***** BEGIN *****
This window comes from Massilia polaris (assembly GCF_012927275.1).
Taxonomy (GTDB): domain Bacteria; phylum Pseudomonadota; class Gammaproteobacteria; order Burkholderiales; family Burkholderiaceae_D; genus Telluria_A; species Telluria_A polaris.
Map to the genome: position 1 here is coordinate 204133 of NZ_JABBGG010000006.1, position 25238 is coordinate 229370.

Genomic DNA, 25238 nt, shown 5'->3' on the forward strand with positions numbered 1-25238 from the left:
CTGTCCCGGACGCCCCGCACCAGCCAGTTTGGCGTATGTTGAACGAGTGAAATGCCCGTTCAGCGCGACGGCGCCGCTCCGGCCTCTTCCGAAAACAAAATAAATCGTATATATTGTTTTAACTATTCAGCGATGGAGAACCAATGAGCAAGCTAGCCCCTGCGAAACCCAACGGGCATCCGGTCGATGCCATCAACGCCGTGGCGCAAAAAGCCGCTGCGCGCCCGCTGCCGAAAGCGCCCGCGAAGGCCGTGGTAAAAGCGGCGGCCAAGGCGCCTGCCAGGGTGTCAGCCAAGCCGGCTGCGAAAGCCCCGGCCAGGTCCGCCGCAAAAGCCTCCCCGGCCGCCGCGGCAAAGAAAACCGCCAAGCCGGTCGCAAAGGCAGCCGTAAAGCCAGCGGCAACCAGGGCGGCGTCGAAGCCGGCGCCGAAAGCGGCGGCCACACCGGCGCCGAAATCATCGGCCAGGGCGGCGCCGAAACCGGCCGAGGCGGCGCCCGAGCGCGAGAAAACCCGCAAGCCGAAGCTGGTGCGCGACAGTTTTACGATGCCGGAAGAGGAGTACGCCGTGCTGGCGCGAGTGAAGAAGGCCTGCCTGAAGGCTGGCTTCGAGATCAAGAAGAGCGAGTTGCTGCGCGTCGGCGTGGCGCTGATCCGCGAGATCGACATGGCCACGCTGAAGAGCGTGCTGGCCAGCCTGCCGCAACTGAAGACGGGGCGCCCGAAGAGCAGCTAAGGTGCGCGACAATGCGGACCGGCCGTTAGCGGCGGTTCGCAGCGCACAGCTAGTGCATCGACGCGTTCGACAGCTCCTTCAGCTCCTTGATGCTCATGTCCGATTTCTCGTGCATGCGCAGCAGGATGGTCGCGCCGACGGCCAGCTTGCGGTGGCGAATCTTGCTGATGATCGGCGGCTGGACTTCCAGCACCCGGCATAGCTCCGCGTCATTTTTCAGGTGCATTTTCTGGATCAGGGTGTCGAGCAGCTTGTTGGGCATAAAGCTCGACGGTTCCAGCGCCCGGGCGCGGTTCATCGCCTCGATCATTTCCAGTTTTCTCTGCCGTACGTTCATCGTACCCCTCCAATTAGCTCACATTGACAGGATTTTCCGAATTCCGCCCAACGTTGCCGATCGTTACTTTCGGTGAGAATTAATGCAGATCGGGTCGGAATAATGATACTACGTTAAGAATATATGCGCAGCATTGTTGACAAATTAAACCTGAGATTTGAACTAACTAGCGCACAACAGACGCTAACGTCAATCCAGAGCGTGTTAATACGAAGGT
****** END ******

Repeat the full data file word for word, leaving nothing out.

This window comes from Massilia polaris (assembly GCF_012927275.1).
Taxonomy (GTDB): domain Bacteria; phylum Pseudomonadota; class Gammaproteobacteria; order Burkholderiales; family Burkholderiaceae_D; genus Telluria_A; species Telluria_A polaris.
Map to the genome: position 1 here is coordinate 204133 of NZ_JABBGG010000006.1, position 25238 is coordinate 229370.

Genomic DNA, 25238 nt, shown 5'->3' on the forward strand with positions numbered 1-25238 from the left:
CTGTCCCGGACGCCCCGCACCAGCCAGTTTGGCGTATGTTGAACGAGTGAAATGCCCGTTCAGCGCGACGGCGCCGCTCCGGCCTCTTCCGAAAACAAAATAAATCGTATATATTGTTTTAACTATTCAGCGATGGAGAACCAATGAGCAAGCTAGCCCCTGCGAAACCCAACGGGCATCCGGTCGATGCCATCAACGCCGTGGCGCAAAAAGCCGCTGCGCGCCCGCTGCCGAAAGCGCCCGCGAAGGCCGTGGTAAAAGCGGCGGCCAAGGCGCCTGCCAGGGTGTCAGCCAAGCCGGCTGCGAAAGCCCCGGCCAGGTCCGCCGCAAAAGCCTCCCCGGCCGCCGCGGCAAAGAAAACCGCCAAGCCGGTCGCAAAGGCAGCCGTAAAGCCAGCGGCAACCAGGGCGGCGTCGAAGCCGGCGCCGAAAGCGGCGGCCACACCGGCGCCGAAATCATCGGCCAGGGCGGCGCCGAAACCGGCCGAGGCGGCGCCCGAGCGCGAGAAAACCCGCAAGCCGAAGCTGGTGCGCGACAGTTTTACGATGCCGGAAGAGGAGTACGCCGTGCTGGCGCGAGTGAAGAAGGCCTGCCTGAAGGCTGGCTTCGAGATCAAGAAGAGCGAGTTGCTGCGCGTCGGCGTGGCGCTGATCCGCGAGATCGACATGGCCACGCTGAAGAGCGTGCTGGCCAGCCTGCCGCAACTGAAGACGGGGCGCCCGAAGAGCAGCTAAGGTGCGCGACAATGCGGACCGGCCGTTAGCGGCGGTTCGCAGCGCACAGCTAGTGCATCGACGCGTTCGACAGCTCCTTCAGCTCCTTGATGCTCATGTCCGATTTCTCGTGCATGCGCAGCAGGATGGTCGCGCCGACGGCCAGCTTGCGGTGGCGAATCTTGCTGATGATCGGCGGCTGGACTTCCAGCACCCGGCATAGCTCCGCGTCATTTTTCAGGTGCATTTTCTGGATCAGGGTGTCGAGCAGCTTGTTGGGCATAAAGCTCGACGGTTCCAGCGCCCGGGCGCGGTTCATCGCCTCGATCATTTCCAGTTTTCTCTGCCGTACGTTCATCGTACCCCTCCAATTAGCTCACATTGACAGGATTTTCCGAATTCCGCCCAACGTTGCCGATCGTTACTTTCGGTGAGAATTAATGCAGATCGGGTCGGAATAATGATACTACGTTAAGAATATATGCGCAGCATTGTTGACAAATTAAACCTGAGATTTGAACTAACTAGCGCACAACAGACGCTAACGTCAATCCAGAGCGTGTTAATACGAAGGT